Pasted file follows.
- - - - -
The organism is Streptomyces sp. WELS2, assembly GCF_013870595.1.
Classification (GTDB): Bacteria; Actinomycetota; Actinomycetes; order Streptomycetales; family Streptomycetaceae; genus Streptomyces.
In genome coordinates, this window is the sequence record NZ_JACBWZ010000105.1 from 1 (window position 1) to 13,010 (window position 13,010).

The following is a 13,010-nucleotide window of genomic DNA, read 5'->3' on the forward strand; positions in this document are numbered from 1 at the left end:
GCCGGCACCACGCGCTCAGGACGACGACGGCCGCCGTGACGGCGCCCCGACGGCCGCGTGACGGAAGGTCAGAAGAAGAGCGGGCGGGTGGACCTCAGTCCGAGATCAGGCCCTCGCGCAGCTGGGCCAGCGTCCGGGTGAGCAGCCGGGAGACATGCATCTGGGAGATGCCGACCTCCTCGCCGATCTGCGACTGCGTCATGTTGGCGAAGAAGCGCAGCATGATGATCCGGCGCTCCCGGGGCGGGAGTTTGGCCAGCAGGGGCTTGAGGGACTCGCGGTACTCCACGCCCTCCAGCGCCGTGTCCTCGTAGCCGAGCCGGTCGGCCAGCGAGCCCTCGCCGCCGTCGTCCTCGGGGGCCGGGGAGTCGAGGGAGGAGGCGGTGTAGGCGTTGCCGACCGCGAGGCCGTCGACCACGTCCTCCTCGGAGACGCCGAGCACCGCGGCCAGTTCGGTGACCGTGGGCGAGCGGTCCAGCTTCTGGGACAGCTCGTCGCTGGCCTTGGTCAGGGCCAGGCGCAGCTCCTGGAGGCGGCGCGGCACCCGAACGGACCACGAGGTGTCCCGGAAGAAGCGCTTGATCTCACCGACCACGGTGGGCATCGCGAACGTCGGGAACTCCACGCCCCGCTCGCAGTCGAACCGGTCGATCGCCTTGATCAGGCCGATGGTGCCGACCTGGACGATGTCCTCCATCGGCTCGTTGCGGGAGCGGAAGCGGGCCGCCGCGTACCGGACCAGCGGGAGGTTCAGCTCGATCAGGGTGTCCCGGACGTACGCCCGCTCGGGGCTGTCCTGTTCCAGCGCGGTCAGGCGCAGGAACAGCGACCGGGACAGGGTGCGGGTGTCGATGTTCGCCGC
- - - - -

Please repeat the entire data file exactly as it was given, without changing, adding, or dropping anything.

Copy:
The organism is Streptomyces sp. WELS2, assembly GCF_013870595.1.
Classification (GTDB): Bacteria; Actinomycetota; Actinomycetes; order Streptomycetales; family Streptomycetaceae; genus Streptomyces.
In genome coordinates, this window is the sequence record NZ_JACBWZ010000105.1 from 1 (window position 1) to 13,010 (window position 13,010).

The following is a 13,010-nucleotide window of genomic DNA, read 5'->3' on the forward strand; positions in this document are numbered from 1 at the left end:
GCCGGCACCACGCGCTCAGGACGACGACGGCCGCCGTGACGGCGCCCCGACGGCCGCGTGACGGAAGGTCAGAAGAAGAGCGGGCGGGTGGACCTCAGTCCGAGATCAGGCCCTCGCGCAGCTGGGCCAGCGTCCGGGTGAGCAGCCGGGAGACATGCATCTGGGAGATGCCGACCTCCTCGCCGATCTGCGACTGCGTCATGTTGGCGAAGAAGCGCAGCATGATGATCCGGCGCTCCCGGGGCGGGAGTTTGGCCAGCAGGGGCTTGAGGGACTCGCGGTACTCCACGCCCTCCAGCGCCGTGTCCTCGTAGCCGAGCCGGTCGGCCAGCGAGCCCTCGCCGCCGTCGTCCTCGGGGGCCGGGGAGTCGAGGGAGGAGGCGGTGTAGGCGTTGCCGACCGCGAGGCCGTCGACCACGTCCTCCTCGGAGACGCCGAGCACCGCGGCCAGTTCGGTGACCGTGGGCGAGCGGTCCAGCTTCTGGGACAGCTCGTCGCTGGCCTTGGTCAGGGCCAGGCGCAGCTCCTGGAGGCGGCGCGGCACCCGAACGGACCACGAGGTGTCCCGGAAGAAGCGCTTGATCTCACCGACCACGGTGGGCATCGCGAACGTCGGGAACTCCACGCCCCGCTCGCAGTCGAACCGGTCGATCGCCTTGATCAGGCCGATGGTGCCGACCTGGACGATGTCCTCCATCGGCTCGTTGCGGGAGCGGAAGCGGGCCGCCGCGTACCGGACCAGCGGGAGGTTCAGCTCGATCAGGGTGTCCCGGACGTACGCCCGCTCGGGGCTGTCCTGTTCCAGCGCGGTCAGGCGCAGGAACAGCGACCGGGACAGGGTGCGGGTGTCGATGTTCGCCGC